By Philippa R Mpunzwana
Andrew Tripp believes in the power of stories, and his favorites tackle questions about Christianity, morality, and humanity. The Book of Job is one. Spider-Man is another.
“Peter Parker is finding out what it means to be a good person and how to use your talents for the common good,” says Tripp (STH’09,’16), a doctoral candidate in the School of Theology’s Center for Practical Theology, of the teenager behind Spider-Man’s mask. “There’s a huge segment of our culture that’s not religious, but has its moral cultivation met through that story.”
read more here.
Six seminary students involved in a scholarship and mentoring program for racial-ethnic students who plan to be ordained as deacons or elders in The United Methodist Church are receiving their M.Div. degree this year. That brings the total of graduates who took part in the Journey Toward Ordained Ministry program to 19 since it began in 2004.
The Journey Toward Ordained Ministry program, sponsored by the General Board of Higher Education and Ministry, combines much-needed scholarship support with ongoing mentoring by committed United Methodist clergy. Additionally, scholars, mentors, and Board staff spend time in retreat together for reflection and discernment.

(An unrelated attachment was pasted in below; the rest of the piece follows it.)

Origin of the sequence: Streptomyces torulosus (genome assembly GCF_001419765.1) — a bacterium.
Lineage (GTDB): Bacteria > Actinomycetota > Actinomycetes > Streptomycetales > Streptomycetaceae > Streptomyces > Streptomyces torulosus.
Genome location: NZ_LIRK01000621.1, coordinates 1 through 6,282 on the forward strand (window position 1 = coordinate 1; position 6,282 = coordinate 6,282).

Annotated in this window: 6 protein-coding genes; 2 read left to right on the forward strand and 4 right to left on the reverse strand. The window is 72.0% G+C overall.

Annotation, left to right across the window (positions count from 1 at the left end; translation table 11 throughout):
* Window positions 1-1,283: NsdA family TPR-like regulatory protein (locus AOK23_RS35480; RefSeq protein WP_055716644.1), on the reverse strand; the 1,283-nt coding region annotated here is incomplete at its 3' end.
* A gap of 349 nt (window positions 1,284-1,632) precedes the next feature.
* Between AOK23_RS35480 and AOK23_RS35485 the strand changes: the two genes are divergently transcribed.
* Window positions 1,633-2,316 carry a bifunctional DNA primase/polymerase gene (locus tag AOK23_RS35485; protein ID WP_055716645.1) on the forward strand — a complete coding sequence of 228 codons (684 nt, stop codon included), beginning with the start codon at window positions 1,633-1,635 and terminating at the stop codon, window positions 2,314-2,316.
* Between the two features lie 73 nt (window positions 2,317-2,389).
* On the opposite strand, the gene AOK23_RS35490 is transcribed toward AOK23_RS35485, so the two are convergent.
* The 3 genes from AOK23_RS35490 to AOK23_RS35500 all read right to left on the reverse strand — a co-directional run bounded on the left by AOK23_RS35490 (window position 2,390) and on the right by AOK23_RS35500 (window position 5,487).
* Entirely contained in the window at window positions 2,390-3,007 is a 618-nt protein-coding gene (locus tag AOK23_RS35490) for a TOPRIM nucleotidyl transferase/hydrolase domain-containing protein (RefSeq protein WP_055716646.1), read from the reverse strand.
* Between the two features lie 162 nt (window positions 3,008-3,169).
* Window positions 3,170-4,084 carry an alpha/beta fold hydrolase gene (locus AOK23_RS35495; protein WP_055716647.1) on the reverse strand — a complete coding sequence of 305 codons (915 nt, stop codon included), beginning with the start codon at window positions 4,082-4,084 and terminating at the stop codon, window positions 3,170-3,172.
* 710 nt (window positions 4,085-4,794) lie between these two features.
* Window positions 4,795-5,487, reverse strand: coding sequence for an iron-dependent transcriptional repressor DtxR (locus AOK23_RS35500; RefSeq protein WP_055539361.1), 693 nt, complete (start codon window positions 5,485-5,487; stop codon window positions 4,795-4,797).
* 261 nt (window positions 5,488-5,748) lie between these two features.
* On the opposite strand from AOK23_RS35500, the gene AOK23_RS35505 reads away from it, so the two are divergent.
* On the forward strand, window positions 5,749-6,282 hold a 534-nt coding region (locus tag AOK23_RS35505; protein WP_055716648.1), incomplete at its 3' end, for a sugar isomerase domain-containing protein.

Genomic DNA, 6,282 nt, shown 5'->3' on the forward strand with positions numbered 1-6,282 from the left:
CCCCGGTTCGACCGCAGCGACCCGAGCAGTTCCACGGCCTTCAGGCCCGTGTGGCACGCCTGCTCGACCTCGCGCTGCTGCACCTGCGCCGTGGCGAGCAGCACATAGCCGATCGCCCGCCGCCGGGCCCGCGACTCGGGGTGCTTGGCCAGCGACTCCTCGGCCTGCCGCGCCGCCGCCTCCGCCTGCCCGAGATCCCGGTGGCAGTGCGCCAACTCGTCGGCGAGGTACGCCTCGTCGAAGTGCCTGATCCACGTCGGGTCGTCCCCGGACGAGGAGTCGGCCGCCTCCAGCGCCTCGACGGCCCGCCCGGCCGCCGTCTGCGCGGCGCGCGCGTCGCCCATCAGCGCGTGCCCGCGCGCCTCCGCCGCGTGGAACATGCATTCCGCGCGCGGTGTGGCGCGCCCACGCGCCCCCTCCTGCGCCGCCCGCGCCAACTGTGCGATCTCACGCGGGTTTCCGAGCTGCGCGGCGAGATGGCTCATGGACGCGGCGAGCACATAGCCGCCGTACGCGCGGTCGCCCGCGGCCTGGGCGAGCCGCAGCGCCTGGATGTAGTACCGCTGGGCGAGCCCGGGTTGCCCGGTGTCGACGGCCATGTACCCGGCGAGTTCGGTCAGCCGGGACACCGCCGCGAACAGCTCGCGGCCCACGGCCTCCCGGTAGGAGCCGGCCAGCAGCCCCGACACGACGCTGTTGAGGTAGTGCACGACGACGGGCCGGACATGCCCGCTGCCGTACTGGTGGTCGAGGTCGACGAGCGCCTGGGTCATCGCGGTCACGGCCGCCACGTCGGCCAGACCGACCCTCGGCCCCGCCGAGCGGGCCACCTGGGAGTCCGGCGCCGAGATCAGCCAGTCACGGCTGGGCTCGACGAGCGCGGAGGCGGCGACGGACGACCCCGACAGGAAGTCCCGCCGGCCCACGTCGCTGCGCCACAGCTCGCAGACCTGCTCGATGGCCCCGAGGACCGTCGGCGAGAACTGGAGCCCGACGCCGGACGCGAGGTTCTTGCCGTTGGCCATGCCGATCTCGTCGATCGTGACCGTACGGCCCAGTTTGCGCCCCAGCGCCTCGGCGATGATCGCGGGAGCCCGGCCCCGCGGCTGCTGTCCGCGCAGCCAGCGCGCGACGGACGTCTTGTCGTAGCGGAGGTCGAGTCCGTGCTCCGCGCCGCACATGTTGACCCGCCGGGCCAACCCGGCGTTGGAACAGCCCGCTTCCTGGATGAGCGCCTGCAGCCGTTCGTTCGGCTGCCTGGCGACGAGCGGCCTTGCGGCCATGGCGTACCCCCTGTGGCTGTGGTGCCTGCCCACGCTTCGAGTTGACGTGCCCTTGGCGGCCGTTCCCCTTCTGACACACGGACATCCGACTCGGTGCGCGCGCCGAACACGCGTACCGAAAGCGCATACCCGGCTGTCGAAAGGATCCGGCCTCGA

Read more here.
Bishop Hee-Soo Jung announced today his intention to appoint Rev. Grace Cajiuat, at the request of the General Secretary of the General Commission on Religion and Race (GCORR), to the General Commission on Religion and Race as Training and Development Specialist, beginning August 1, 2013. Rev. Cajiuat has been serving the Wisconsin Conference UMC as Coordinator of Multicultural Ministries. She and husband Chris Herigstad will be moving to the Washington, D.C. area where GCORR is based.
Rev. Cajiuat will be filling a new position for the agency and the denomination. In her new role, she will be seeking to respond to the needs and issues of The United Methodist Church to ensure racial equity, diversity and intercultural competency at every level of the Church. As the Training and Development Specialist, she will develop and implement a comprehensive training program that will effectively increase knowledge within the Church of intercultural differences and competencies. Rev. Cajiuat will be responsible for leading the efforts of the agency in partnership with Annual Conferences, local churches, and denominational entities to function in multicultural environments, and developing action plans for implementing knowledge, awareness and skills at the individual and denominational level.